5 Tips to Smash Your New Exercise Routine
by Barnaby Hughes on May 29, 2022
Wanting to improve your health and fitness? Looking to stay active to combat a sedentary work life? Training for a specific event? We've laid out some of our top tips to start a new training regime and stick to it:
- Give yourself measurable goals.
Set yourself goals that are specific, measurable, realistic and time-bound. In other words, don’t decide you want to “be fitter” in 2021 or “go to the gym more”. Create tangible targets, for example: complete 4 workouts per week in June, run 5km in under 30 minutes by September, lose 10lbs by July.
Having explicit, measurable objectives that are within reach (with a bit of hard graft) and have a deadline attached will help keep you focused and motivated as you see your improvement over time.
- Create a plan.
Figure out exactly when, where & how you will train each week. Schedule it into your calendar, book classes in advance, plan what exercises and how many sets & reps you will do etc. This way you’ve done half the work already; you’ve put the thought in and mapped out the path ahead, now you just have to turn up and do it, which is much easier when you know exactly what you’re planning to do.
- Hydrate, hydrate, hydrate.
Your body is 60% water – it plays a role in nearly every biochemical reaction in your body. So make sure you’re properly hydrated. Most trainers will recommend drinking at least 3L of water a day to ensure you are able to maintain high performance. Research suggests that a 2% drop in bodyweight from fluid loss can result in reduced physical and cognitive performance. For context, athletes can drop up to 10% of their bodyweight in fluids when competing, so making sure you’re drinking enough and drinking enough of the right things is vital.
To really feel a difference, swap out acidic drinks (coffee, tea, soft drinks, juices, etc) with alkaline ionised water to take your hydration to the next pH level. Consumed by NFL players, Olympians and ultra-endurance athletes, alkaline ionised water is the fastest growing beverage trend in the world.
- Think marathon, not sprint.
The concept of ‘marginal gains’ came to the fore in 2012 when the GB cycling team adopted a philosophy of aiming to make small incremental improvements to their training and performance, creating a greater cumulative gain when those improvements were all added up. They ended up with a record 8 gold medals, so there’s obviously something in it!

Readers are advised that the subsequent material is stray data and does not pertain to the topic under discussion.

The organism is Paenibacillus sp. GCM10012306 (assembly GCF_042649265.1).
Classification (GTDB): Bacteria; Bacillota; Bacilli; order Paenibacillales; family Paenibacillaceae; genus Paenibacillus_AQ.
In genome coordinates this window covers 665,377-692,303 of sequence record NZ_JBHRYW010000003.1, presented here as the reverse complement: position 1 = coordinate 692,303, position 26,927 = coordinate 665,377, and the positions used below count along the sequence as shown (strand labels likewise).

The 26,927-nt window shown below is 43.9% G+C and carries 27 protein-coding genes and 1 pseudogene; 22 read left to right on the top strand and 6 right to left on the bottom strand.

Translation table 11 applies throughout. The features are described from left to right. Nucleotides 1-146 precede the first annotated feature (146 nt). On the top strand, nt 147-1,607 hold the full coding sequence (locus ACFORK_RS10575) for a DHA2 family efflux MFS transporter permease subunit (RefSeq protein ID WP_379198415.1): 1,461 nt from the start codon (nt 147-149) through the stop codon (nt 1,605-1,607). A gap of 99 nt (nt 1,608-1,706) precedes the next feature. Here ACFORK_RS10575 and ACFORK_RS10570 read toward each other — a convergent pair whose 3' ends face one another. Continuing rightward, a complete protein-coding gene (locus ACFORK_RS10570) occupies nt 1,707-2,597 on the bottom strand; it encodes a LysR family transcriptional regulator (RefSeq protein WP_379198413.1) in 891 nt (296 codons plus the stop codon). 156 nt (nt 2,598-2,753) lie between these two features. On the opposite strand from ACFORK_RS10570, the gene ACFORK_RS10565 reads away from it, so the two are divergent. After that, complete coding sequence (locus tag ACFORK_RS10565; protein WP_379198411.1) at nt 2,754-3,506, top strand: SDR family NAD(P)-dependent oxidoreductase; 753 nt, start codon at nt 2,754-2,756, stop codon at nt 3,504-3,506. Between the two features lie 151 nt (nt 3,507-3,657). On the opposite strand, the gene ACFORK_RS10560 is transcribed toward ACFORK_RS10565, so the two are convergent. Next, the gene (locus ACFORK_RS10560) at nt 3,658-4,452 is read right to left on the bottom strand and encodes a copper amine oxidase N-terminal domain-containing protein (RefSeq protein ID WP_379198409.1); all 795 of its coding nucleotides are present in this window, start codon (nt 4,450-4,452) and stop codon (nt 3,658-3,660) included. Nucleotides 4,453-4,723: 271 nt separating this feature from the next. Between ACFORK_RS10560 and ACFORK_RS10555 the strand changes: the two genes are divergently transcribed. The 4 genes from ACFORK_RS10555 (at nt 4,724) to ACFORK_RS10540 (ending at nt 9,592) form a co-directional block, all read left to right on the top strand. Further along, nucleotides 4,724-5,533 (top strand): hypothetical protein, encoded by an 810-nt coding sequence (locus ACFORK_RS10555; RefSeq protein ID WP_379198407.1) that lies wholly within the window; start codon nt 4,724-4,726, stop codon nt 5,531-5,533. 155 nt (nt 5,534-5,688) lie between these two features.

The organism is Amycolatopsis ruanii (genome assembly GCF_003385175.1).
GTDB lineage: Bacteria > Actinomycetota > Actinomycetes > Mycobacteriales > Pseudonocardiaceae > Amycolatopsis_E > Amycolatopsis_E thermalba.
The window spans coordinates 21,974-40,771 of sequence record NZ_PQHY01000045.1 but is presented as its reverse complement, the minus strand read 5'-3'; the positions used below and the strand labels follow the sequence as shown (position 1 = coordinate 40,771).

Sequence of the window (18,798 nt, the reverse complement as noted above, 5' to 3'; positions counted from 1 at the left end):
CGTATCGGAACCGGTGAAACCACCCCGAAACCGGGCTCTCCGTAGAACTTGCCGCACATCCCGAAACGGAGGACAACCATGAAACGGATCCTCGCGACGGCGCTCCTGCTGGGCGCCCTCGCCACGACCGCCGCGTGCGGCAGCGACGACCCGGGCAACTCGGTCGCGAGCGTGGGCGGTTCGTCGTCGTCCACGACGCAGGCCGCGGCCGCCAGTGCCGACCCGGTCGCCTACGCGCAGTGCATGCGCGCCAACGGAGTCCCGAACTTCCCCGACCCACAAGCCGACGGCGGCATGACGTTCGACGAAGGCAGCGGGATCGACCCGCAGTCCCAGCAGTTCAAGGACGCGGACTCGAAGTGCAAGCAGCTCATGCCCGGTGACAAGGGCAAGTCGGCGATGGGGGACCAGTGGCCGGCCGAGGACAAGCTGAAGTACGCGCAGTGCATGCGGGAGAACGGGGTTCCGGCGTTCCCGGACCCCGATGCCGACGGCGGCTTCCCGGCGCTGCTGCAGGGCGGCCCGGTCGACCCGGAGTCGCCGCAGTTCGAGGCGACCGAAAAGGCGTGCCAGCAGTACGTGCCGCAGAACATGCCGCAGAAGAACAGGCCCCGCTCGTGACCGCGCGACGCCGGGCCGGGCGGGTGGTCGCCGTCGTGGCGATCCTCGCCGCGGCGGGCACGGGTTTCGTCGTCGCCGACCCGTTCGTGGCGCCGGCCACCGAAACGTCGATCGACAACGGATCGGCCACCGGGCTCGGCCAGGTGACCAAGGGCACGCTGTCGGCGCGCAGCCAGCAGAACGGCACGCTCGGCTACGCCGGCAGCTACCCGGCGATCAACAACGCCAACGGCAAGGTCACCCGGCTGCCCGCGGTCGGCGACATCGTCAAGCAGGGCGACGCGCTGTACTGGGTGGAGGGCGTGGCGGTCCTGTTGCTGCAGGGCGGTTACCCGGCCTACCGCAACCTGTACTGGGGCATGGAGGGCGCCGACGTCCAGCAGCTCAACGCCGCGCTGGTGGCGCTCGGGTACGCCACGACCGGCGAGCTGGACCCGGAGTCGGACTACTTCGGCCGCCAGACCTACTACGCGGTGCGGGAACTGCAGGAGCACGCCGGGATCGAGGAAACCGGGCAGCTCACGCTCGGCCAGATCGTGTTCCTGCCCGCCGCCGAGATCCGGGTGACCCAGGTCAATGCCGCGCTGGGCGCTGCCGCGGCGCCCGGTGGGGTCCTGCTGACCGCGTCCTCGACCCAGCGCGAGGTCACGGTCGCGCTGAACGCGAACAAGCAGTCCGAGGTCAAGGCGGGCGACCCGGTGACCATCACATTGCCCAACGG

The same principle should be applied to starting a new regime: think of it as a longer term plan and be realistic with what you can hope to achieve in a short time. In other words, improving your health and fitness is a marathon, not a sprint, so aim to make small improvements every month that will soon add up to a big total difference.
- Involve others.
Getting other people involved in your plan helps to keep you motivated, hold yourself accountable and enjoy the process more. By sharing your goals and ambitions with friends and family you create an external pressure for yourself. They will expect you to reach your goals and, as such, you’re more likely to stay motivated and hold yourself accountable when you know other people are invested in your journey as well.
Having a training buddy can also make the actual process of going for a run or doing a workout much more enjoyable and more effective as you encourage and push each other to go that extra mile.
Having a clear, realistic plan can make a huge difference when it comes to charting a course towards a healthier version of yourself. Ensuring you are adequately fuelled and hydrated is essential for your body to be able to perform at its best and making a couple of small sustainable changes in this sphere – like subbing out energy drinks for alkaline water – can have a huge impact. Finally, include others in your plans to make the process more enjoyable and stay motivated.
Good luck everyone!